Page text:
Sotheby’s Gets X-Rated in Its Upcoming S|2 Exhibition in London

Featuring Marina Abramović to Alberto Giacometti.

Caroline Walker, Desert Manoeuvres (2015), detail.
Photo: courtesy Sotheby's London.

Sotheby‘s may have offered a $500 million guarantee for the ongoing auction for the estate of its late chairman, but that doesn’t mean it is putting all of its eggs in the auction market. The auction house’s private sale model, S|2, will host “The Nude in the XX and XXI Century” in its London exhibition space.

“The idealization of the nude has persisted throughout art history,” curator Jane Neal told artnet News via e-mail. In the 20th century, however, artists began to approach this time-honored subject “with a greater sense of often gritty realism,” she wrote. “The nude then is still very much celebrated in these works, but as a vital, breathing body, rather than as a hermetically-sealed vessel.”

Louise Bourgeois, <em>The Fragile</em> (2007). Photo: courtesy Sotheby's London.

Louise Bourgeois, The Fragile (2007). Photo: courtesy Sotheby’s London.

Nudity in art is if anything more prevalent in 2015, with artists preemptively leaking their own nude selfies, perching unclothed on London rooftops, and getting arrested for their naked photo opps at the Eiffel Tower.

Previous S|2 gallery programming has included solo exhibitions of work by Jean-Michel Basquiat and Yayoi Kusama, and a show of work by African American contemporary artist featuring a soundtrack “musically curated” by rapper Drake. The upcoming show will feature works by 31 artists, including Marina AbramovićAlberto Giacometti, Antony Gormley, Gustav KlimtPablo Picasso, and Louise Bourgeois.

Martin Eder, <em>Full Moon/Holiday</em> (2015). Photo: Uwe Walter, courtesy Martin Eder/Sotheby's London.

Martin Eder, Full Moon/Holiday (2015). Photo: Uwe Walter, courtesy Martin Eder/Sotheby’s London.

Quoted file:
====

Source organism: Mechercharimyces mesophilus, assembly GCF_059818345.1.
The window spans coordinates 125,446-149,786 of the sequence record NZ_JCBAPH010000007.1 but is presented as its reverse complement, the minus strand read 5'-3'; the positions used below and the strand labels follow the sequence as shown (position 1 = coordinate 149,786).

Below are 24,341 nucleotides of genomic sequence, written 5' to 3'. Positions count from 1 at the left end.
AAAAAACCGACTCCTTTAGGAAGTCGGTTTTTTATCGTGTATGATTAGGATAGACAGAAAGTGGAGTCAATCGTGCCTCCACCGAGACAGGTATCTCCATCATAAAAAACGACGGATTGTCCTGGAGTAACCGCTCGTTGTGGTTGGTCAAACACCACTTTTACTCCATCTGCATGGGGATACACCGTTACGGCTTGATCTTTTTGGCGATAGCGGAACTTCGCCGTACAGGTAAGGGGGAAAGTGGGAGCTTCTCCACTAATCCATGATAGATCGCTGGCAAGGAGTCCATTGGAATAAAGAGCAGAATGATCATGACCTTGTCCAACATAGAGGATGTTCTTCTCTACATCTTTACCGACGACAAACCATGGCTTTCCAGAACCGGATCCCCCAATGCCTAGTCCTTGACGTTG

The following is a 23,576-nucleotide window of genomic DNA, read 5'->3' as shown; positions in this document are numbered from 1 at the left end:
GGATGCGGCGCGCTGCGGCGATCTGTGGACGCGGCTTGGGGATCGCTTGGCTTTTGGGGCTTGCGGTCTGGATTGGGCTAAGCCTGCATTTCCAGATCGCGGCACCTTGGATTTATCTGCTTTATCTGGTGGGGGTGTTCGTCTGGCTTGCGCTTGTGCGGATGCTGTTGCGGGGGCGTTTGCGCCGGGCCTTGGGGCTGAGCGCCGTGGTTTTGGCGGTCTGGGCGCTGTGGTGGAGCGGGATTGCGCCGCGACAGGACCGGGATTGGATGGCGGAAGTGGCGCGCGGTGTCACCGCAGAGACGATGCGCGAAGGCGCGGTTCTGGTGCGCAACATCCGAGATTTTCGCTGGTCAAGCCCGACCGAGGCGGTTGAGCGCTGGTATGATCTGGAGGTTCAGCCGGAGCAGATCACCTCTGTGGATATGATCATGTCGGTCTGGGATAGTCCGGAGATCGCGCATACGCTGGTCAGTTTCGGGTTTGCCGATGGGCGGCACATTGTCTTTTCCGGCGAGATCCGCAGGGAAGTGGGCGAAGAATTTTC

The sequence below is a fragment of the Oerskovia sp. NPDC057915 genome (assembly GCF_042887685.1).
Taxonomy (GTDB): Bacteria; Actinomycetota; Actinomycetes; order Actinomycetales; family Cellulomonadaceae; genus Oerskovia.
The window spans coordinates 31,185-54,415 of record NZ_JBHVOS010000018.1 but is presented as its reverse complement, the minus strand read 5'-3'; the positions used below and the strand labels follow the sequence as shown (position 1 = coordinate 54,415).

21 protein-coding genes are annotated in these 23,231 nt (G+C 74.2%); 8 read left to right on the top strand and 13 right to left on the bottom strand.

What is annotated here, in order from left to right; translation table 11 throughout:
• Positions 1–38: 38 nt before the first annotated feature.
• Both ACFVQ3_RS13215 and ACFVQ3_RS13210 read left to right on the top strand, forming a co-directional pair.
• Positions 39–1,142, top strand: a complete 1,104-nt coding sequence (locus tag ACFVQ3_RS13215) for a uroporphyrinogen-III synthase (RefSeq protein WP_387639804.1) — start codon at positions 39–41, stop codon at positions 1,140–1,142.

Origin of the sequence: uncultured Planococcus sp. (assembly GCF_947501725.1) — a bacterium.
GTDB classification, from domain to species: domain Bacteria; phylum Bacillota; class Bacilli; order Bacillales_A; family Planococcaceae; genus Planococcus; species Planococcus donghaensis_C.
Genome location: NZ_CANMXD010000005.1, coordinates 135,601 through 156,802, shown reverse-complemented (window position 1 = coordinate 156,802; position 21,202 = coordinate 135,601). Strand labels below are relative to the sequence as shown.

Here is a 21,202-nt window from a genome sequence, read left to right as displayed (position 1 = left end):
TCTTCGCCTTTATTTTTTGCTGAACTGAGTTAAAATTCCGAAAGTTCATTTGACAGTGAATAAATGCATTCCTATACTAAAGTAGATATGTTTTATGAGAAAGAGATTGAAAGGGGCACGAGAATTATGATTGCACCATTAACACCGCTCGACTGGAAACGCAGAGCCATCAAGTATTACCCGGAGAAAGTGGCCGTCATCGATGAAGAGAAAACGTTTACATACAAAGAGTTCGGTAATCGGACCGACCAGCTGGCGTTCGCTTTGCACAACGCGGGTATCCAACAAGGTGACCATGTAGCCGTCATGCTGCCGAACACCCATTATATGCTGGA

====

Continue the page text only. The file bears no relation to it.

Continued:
The exhibition also explores the evolving relationship between artists and nudity in the Internet age, with work from contemporary artists such as Martin Eder and Caroline Walker. Today, Neal pointed out, “an artist can draw inspiration from a plethora of different sources: from the ancient world, the Renaissance, the 20th and 21st centuries, and take images of the naked body from high art, popular culture, and pornography.”

See images from the show below.

Marina Abramović, <em>FREEING THE BODY</em> (1975/2014). Photo: © Marina Abramovic, courtesy the Marina Abramović Archives and Lisson Gallery, London.

Marina Abramović, FREEING THE BODY (1975/2014). Photo: © Marina Abramovic, courtesy the Marina Abramović Archives and Lisson Gallery, London.

Kees van Dongen, Femme Nue Blonde (1906). Photo: courtesy Sotheby's London.

Kees van Dongen, Femme Nue Blonde (1906).
Photo: courtesy Sotheby’s London.

Nobel &amp; Webster, <em>Two Declining Nudes</em> (2014). Photo: © Tim Noble & Sue Webster, courtesy Sotheby's London.

Nobel & Webster, Two Declining Nudes (2014). Photo: © Tim Noble & Sue Webster, courtesy Sotheby’s London.

“The Nude in the the XX and XXI Century” is on view at 31 St. George Street, Mayfair, London, November 19, 2015–January 15, 2016.

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